By Nancy Owen, PHR, Senior HR Consultant, East Coast Risk Management
It has been months since we were introduced to the Coronavirus; and ever since, it has greatly impacted our children and their school systems. Though the Families First Coronavirus Response Act (FFCRA) helped many parents manage the day care challenges they were facing, no one could have predicted that we would still be facing the same challenge this upcoming school year. As school systems continue to announce their new school year plans, parents are starting to panic about how they will handle once again being challenged with working while caring for their children.
Some states have announced that their schools will be totally remote while others are implementing split weeks, consisting of some students spending their days learning virtually while others are on-site. Some schools are even giving parents a choice of having their child learn virtually, 100% of the time, while others are delaying their opening altogether.
What does this new school years challenges mean for employers?
First, remember according to the FFCRA order… The FFCRA should only be used when the situation of school closure actually prevents the employee from working. If the employee is able to perform the employee’s former job functions through “teleworking”, then the employee is not actually “unable to work.”
For your reference, we have included links to the FFCRA blogs we presented in March and April of this year.
- FFCRA: https://eastcoastriskmanagement.com/families-first-coronavirus-response-act/
- FFCRA Deeper Dive: https://eastcoastriskmanagement.com/ffcra/
- Is my employee eligible for childcare under FFCRA, even though it is the employee who has chosen to put their child(ren) in school virtually, instead of in-person.
- Not normally. To qualify for the childcare portion of Emergency Paid Sick Leave (EPSL) or the EFMLA leave, the location where the child receives schooling or care must be closed. However, if the child’s school is reducing its capacity because of compliance with social distancing guidelines and the child has no choice but to receive remote learning either part time or full time then the employee may be eligible.
2. If an employees child has a health issue and would be at risk and their health care provider has advised them to attend school virtually, would the employee then be eligible for FFCRA childcare?
- In that case, E-FMLA is not available if the child’s school is open; but, the EPSL may be available to care for a child who has been advised by their health care provider to quarantine because they are particularly vulnerable and the child cannot care for themselves.
3. What if my child school only offers on-site schooling for part of the school day, or week and they must be remotely learning the rest of the time?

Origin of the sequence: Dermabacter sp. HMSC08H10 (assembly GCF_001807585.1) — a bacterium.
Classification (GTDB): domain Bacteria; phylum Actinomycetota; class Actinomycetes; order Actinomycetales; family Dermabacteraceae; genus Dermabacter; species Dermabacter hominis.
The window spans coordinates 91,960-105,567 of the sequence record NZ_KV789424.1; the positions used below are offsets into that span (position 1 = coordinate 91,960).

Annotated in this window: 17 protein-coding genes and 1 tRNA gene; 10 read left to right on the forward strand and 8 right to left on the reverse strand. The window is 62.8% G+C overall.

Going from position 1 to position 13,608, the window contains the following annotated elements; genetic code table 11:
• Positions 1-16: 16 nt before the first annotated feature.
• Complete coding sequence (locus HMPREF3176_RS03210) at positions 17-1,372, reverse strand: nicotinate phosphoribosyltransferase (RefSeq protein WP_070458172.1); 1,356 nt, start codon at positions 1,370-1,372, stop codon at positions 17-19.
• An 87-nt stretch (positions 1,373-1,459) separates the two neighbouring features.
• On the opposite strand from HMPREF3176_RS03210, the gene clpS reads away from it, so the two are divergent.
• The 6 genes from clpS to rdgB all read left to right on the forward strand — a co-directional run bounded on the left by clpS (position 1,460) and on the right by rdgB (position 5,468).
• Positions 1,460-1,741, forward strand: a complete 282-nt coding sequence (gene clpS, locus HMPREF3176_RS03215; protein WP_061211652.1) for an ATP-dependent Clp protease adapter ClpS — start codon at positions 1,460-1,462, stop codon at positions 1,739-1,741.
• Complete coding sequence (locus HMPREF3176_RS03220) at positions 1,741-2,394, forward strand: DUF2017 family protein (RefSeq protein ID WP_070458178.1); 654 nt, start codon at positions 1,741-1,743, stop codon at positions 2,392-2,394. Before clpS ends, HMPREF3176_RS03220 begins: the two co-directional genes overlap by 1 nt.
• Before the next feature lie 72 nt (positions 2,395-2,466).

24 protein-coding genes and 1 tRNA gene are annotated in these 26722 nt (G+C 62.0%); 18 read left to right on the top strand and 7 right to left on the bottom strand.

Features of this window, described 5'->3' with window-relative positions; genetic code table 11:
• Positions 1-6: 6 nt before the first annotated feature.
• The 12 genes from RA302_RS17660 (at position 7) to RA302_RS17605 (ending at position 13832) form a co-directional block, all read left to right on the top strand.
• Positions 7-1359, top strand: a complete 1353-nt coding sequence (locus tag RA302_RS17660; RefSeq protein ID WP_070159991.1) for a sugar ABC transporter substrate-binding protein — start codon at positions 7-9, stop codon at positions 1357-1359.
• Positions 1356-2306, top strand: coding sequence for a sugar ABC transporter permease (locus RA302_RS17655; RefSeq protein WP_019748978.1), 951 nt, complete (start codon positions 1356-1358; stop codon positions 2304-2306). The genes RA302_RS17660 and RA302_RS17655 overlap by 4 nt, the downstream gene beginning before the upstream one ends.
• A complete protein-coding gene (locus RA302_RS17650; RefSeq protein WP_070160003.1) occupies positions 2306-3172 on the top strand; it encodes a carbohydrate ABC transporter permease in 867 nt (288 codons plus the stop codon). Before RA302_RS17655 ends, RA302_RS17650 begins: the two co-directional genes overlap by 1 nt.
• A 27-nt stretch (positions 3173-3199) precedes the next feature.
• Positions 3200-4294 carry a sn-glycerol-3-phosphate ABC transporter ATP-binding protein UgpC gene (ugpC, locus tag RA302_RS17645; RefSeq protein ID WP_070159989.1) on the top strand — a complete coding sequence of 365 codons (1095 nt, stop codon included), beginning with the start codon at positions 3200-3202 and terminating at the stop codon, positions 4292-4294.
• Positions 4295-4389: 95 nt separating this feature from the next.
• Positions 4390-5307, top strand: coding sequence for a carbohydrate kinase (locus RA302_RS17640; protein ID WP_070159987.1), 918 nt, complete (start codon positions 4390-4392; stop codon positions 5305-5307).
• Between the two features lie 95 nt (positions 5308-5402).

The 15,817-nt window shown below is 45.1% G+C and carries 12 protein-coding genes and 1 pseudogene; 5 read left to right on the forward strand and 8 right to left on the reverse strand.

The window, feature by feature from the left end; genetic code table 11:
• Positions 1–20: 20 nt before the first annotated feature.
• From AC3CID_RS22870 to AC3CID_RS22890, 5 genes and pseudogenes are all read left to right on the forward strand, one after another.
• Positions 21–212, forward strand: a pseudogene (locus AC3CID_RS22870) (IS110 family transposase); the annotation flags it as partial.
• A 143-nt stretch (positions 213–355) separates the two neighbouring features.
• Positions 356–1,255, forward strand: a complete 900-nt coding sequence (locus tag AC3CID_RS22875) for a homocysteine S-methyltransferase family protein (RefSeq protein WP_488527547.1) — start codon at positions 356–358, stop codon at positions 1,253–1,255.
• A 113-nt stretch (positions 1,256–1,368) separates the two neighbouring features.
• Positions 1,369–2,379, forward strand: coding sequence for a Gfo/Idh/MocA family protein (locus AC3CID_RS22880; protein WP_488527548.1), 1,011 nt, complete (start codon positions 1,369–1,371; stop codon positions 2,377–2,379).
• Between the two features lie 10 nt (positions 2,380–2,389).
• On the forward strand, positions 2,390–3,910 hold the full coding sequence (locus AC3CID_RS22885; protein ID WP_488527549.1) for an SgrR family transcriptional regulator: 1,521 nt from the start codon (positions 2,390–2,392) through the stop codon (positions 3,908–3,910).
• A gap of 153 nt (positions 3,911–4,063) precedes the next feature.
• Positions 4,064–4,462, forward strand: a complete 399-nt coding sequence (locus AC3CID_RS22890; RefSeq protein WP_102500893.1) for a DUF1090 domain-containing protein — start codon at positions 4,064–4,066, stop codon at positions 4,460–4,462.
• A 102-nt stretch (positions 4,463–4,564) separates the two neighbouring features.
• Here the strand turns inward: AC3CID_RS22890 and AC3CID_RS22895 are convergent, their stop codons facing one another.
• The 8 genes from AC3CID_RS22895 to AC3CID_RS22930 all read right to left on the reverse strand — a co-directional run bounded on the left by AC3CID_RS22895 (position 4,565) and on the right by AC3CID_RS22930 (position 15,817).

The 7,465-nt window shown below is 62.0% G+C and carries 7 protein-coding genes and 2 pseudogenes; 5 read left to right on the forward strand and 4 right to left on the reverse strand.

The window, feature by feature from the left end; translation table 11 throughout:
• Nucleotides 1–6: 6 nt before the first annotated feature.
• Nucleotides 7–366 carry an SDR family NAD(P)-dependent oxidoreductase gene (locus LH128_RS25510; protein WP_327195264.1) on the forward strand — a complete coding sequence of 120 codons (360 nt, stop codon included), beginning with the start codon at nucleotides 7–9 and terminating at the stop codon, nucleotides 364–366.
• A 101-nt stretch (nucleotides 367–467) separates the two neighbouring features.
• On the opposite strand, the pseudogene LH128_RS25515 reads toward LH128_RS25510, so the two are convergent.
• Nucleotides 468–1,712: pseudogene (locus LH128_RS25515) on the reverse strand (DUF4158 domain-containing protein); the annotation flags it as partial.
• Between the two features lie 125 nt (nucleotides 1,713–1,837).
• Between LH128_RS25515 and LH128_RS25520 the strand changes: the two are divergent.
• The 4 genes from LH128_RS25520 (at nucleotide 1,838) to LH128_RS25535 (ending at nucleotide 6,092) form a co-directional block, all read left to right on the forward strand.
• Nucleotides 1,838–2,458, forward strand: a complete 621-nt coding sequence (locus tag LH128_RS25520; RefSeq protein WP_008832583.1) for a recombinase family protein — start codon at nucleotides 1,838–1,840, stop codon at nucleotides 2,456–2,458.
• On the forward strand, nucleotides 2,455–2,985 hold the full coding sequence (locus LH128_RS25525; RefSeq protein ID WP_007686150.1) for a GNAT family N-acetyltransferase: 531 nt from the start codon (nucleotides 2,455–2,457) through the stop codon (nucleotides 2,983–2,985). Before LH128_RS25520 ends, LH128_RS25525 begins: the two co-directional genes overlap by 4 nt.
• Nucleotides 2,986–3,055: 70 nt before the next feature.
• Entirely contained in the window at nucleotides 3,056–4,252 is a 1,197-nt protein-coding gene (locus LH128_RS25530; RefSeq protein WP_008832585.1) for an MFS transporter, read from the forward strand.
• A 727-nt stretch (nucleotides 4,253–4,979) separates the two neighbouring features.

- If a school is partially closed due to COVID-19, then FFCRA leave likely will be available.
4. Are before and after school programs included?
- The FFCRA covers a place of care and that is any physical location in which care is provided to the employee’s child. This does include: day care facilitates, preschools, before and after school care programs, schools, homes, summer camps, summer enrichment programs, and respite care programs.
5. What if my employee has exhausted FMLA or E-FMLA time?
- If employees have exhausted all 12 weeks of FMLA or E-FMLA leave, they will not be eligible to take additional leave for E-FMLA purposes. However, they may be eligible to use the EPSL childcare portion of the FFCRA.
6. Can my employee use the FFCRA intermittently if they are unable to work or unable to telework because they need to care for their child(ren) whose school or place of care is closed or childcare is unavailable due to COVID-19?
- That is possible, intermittent leave is only available with employer consent. The amount of time taken is calculated as is FMLA intermittent leave where only the amount of FFCRA leave actually taken may be counted toward the employee’s leave entitlements.
7. What if my employee successfully worked remotely prior to the summer recess and now school remains closed and they want to use the FFCRA for childcare, can I refuse to allow FFCRA?
- Usually no … just because the employee did not use it in the past does not mean their reasons are not valid now. The employee may not be able to care for the child this time because of a school workload or because a more suitable childcare is not now available. The alternative may be to offer intermittent leave for the employee so they can balance the workload and childcare responsibilities.
If you are an employer that has questions on any issue relating to human resources, safety, or workers’ compensation, contact East Coast Risk Management by calling 724-864-8745 or emailing us at email@example.com.
Disclaimer: The information provided on this web site is for informational purposes only and not for the purpose of providing legal advice. Use of and access to this web site does not create an attorney-client relationship between East Coast Risk Management or our employment attorney and the user or browser.